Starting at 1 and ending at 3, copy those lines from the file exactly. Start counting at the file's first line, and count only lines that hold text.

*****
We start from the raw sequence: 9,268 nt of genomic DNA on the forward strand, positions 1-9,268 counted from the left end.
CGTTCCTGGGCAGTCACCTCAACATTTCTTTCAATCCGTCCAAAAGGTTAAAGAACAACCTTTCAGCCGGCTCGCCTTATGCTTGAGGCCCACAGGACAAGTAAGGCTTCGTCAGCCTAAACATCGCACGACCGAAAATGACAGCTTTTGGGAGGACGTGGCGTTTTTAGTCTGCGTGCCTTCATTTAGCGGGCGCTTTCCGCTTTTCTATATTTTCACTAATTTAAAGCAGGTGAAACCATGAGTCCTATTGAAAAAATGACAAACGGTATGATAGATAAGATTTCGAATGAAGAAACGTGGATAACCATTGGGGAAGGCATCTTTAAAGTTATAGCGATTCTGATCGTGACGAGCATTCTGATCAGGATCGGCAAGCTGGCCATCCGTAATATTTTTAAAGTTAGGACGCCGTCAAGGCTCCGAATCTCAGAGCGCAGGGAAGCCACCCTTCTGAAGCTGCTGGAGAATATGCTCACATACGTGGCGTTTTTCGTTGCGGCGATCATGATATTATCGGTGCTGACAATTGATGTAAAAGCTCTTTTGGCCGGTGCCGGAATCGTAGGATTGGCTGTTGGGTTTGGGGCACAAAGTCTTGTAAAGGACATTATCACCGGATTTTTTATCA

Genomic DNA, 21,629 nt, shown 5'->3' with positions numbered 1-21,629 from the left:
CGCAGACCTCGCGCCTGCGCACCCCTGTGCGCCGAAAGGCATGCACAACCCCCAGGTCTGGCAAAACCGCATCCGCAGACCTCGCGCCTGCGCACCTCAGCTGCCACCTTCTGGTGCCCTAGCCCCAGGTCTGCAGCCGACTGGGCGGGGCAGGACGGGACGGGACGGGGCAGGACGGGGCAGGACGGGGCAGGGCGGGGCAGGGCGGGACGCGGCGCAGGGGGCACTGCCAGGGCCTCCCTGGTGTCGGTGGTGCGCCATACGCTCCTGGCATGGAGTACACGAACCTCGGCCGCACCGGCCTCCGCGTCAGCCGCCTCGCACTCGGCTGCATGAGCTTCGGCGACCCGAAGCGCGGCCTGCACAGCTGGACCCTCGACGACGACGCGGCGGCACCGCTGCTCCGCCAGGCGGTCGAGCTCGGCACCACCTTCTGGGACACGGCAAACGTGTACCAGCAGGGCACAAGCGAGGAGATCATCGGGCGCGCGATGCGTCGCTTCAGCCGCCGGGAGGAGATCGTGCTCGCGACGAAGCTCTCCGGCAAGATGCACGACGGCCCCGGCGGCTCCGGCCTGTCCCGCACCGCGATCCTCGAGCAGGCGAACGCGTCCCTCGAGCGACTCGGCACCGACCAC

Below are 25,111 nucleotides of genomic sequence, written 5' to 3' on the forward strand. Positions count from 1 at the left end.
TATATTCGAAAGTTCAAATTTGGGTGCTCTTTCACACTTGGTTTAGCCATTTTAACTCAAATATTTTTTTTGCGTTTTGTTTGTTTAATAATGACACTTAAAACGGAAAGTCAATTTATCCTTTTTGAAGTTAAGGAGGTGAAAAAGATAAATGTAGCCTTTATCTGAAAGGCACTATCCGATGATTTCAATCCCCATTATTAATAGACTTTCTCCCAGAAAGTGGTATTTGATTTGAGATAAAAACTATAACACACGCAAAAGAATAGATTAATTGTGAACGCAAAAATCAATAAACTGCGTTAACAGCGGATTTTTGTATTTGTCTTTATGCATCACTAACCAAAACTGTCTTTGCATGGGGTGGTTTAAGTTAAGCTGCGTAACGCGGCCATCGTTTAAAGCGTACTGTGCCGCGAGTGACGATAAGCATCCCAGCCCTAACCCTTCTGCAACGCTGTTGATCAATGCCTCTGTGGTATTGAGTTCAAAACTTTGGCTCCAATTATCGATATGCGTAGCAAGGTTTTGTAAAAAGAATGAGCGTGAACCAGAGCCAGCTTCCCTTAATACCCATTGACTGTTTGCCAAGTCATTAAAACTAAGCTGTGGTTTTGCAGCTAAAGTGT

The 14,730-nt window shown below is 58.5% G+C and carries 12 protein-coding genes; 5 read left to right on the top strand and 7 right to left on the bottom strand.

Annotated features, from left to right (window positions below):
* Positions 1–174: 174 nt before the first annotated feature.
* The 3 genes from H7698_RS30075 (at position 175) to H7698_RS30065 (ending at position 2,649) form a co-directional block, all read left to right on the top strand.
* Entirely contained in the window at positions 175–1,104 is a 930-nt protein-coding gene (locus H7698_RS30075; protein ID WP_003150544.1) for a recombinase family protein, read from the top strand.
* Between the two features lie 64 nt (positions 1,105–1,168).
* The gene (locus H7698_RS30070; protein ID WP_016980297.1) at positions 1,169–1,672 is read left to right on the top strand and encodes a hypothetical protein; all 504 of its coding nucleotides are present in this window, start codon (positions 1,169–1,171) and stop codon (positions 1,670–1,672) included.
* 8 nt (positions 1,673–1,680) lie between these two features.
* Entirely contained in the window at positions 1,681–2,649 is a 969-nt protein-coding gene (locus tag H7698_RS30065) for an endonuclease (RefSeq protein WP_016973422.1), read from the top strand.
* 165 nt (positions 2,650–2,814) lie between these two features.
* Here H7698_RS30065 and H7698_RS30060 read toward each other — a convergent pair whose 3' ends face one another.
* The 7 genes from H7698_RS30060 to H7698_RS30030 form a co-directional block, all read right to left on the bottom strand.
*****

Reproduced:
We start from the raw sequence: 9,268 nt of genomic DNA on the forward strand, positions 1-9,268 counted from the left end.
CGTTCCTGGGCAGTCACCTCAACATTTCTTTCAATCCGTCCAAAAGGTTAAAGAACAACCTTTCAGCCGGCTCGCCTTATGCTTGAGGCCCACAGGACAAGTAAGGCTTCGTCAGCCTAAACATCGCACGACCGAAAATGACAGCTTTTGGGAGGACGTGGCGTTTTTAGTCTGCGTGCCTTCATTTAGCGGGCGCTTTCCGCTTTTCTATATTTTCACTAATTTAAAGCAGGTGAAACCATGAGTCCTATTGAAAAAATGACAAACGGTATGATAGATAAGATTTCGAATGAAGAAACGTGGATAACCATTGGGGAAGGCATCTTTAAAGTTATAGCGATTCTGATCGTGACGAGCATTCTGATCAGGATCGGCAAGCTGGCCATCCGTAATATTTTTAAAGTTAGGACGCCGTCAAGGCTCCGAATCTCAGAGCGCAGGGAAGCCACCCTTCTGAAGCTGCTGGAGAATATGCTCACATACGTGGCGTTTTTCGTTGCGGCGATCATGATATTATCGGTGCTGACAATTGATGTAAAAGCTCTTTTGGCCGGTGCCGGAATCGTAGGATTGGCTGTTGGGTTTGGGGCACAAAGTCTTGTAAAGGACATTATCACCGGATTTTTTATCA

Genomic DNA, 21,629 nt, shown 5'->3' with positions numbered 1-21,629 from the left: